J. L. BELL is a Massachusetts writer who specializes in (among other things) the start of the American Revolution in and around Boston. He is particularly interested in the experiences of children in 1765-75. He has published scholarly papers and popular articles for both children and adults. He was consultant for an episode of History Detectives, and contributed to a display at Minute Man National Historic Park.

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Monday, October 19, 2009

“Is it an American work of art?”

Yesterday the Boston Globe’s “Brainiac” column alerted me to an article in ARTnews about a new acquisition of the New Britain Museum of American Art: a painting of George Washington on glass, from the first decade after his death and from the far side of the Northern Hemisphere.

In 1796, Martha Washington had commissioned Gilbert Stuart to paint portraits of herself and her husband, one of three times the outgoing President posed for the even more outgoing artist. Rather than finish and deliver that painting, however, Stuart kept it until his death so he and his daughter could make versions for other customers.

Furthermore, according to ARTnews:

collectors of his portraits had to sign an agreement stating that only he had the right to reproduce the image. . . .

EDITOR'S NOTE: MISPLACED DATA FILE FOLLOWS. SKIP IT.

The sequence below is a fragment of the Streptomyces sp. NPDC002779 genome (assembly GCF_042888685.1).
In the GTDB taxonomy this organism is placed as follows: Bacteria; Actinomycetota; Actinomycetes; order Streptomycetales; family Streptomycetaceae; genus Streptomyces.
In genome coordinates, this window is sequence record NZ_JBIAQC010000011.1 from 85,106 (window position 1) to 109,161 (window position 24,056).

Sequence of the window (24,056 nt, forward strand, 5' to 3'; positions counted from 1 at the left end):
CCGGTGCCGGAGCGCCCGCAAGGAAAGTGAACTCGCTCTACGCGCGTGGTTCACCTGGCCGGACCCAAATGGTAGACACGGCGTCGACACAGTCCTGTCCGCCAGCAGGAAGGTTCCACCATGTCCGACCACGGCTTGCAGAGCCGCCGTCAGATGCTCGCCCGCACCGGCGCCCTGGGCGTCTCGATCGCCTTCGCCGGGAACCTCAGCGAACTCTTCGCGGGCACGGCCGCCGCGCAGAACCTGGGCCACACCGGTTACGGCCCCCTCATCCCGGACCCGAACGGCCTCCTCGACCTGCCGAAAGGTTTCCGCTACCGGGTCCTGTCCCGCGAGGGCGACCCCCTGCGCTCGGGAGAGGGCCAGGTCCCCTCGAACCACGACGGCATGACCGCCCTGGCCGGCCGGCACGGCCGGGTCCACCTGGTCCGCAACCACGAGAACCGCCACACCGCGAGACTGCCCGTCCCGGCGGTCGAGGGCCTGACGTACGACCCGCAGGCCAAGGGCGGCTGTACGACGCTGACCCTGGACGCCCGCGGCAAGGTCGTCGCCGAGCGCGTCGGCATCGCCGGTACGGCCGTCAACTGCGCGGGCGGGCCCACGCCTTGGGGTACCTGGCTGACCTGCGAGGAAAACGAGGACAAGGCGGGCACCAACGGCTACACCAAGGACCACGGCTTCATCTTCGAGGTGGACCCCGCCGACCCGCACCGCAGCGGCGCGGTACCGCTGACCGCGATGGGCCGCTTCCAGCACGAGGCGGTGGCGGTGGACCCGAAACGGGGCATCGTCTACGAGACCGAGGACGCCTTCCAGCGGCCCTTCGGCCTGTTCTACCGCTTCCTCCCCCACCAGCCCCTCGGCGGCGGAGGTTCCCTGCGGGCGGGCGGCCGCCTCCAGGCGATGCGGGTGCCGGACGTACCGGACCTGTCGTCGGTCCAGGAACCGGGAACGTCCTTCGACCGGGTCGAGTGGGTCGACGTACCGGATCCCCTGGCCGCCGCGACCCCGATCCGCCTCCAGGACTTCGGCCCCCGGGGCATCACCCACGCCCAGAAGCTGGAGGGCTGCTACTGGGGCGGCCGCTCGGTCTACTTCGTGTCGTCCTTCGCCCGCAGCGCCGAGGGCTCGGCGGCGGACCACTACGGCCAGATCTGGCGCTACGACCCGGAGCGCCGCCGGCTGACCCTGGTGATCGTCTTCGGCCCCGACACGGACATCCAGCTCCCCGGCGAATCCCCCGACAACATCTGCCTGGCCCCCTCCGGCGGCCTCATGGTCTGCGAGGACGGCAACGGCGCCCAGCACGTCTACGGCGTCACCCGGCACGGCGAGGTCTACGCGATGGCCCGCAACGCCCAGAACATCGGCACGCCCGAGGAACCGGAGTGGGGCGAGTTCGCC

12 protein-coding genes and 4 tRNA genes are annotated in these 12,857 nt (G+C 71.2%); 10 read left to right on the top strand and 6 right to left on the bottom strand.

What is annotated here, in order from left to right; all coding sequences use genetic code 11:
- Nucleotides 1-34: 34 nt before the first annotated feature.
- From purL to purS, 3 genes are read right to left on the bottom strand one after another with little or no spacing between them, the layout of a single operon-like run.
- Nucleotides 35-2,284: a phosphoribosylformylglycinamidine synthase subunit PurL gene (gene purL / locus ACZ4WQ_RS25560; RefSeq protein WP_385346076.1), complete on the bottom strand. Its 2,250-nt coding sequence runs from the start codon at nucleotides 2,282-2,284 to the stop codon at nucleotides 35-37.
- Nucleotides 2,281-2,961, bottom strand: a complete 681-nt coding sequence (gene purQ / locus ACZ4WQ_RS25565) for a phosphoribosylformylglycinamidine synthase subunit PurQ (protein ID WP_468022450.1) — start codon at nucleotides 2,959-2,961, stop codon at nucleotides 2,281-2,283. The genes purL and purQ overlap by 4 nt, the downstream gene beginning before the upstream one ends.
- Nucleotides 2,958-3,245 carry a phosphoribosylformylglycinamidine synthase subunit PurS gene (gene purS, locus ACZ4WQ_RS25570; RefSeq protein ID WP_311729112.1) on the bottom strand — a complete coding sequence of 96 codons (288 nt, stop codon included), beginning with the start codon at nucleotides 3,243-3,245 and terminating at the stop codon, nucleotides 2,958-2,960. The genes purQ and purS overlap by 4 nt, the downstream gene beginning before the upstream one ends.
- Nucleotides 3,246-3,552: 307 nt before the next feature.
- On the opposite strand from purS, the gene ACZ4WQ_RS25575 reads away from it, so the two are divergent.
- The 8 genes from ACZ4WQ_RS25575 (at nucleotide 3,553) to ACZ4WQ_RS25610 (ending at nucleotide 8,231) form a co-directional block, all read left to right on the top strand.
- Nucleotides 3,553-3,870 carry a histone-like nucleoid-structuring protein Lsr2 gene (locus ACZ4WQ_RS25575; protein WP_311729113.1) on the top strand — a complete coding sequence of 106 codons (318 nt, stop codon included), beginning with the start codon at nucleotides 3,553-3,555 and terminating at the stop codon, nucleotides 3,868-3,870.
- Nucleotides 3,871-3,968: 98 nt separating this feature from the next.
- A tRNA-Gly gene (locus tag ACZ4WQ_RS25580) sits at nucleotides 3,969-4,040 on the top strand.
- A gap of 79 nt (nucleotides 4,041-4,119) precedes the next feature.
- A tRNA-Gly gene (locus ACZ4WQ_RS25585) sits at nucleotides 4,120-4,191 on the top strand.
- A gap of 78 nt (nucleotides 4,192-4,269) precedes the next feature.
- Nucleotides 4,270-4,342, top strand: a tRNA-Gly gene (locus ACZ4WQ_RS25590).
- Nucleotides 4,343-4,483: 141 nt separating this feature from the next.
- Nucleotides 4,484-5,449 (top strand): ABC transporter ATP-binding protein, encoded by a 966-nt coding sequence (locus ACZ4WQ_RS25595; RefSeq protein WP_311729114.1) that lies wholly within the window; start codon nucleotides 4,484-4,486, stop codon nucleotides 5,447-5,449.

One of Stuart’s clients was John E. Swords, a Philadelphia ship captain involved in the China trade. Swords broke his promise that he would not have the image copied. He reportedly arranged to have Stuart’s painting of Washington known as the Athenaeum portrait reproduced on glass in China in an edition of about 100.
Chinese porcelain artists were already practiced in reproducing scenes and portraits for customers in Europe.

Some of the Chinese portraits of Washington came back to the U.S. of A.—because, really, where else would the biggest demand be? Stuart sued Swords in 1802. (That same year, Martha Washington died, feeling “extremely ill used” by the artist, according to a quote attributed to a family friend that I haven’t been able to confirm.)

The court told Swords to stop, but enough examples of Washington on glass made it to America that two are now in the collection of Salem’s Peabody Essex Museum.

The artifacts fit right into the P.E.M.’s focus on the China Trade, but the portrait in the New Britain Museum raises more interesting questions, according to director Douglas Hyland: “As soon as it went on display, it became the subject of a great debate: Should it be at an American art museum? Is it an American work of art?”


Robert S. Paul said...

So the Chinese have been counterfeiting pictures of Presidents for a long time.

J. L. Bell said...

I think it’s the North Koreans who’ve been accused of making unauthorized pictures of Presidents (and Benjamin Franklin).

The ARTnews article ties Stuart’s complaints about this picture to violations of intellectual property in China. When I was growing up, American copyright-holders complained about such piracy in Taiwan. And 150 years ago, Charles Dickens complained about it in the U.S. of A.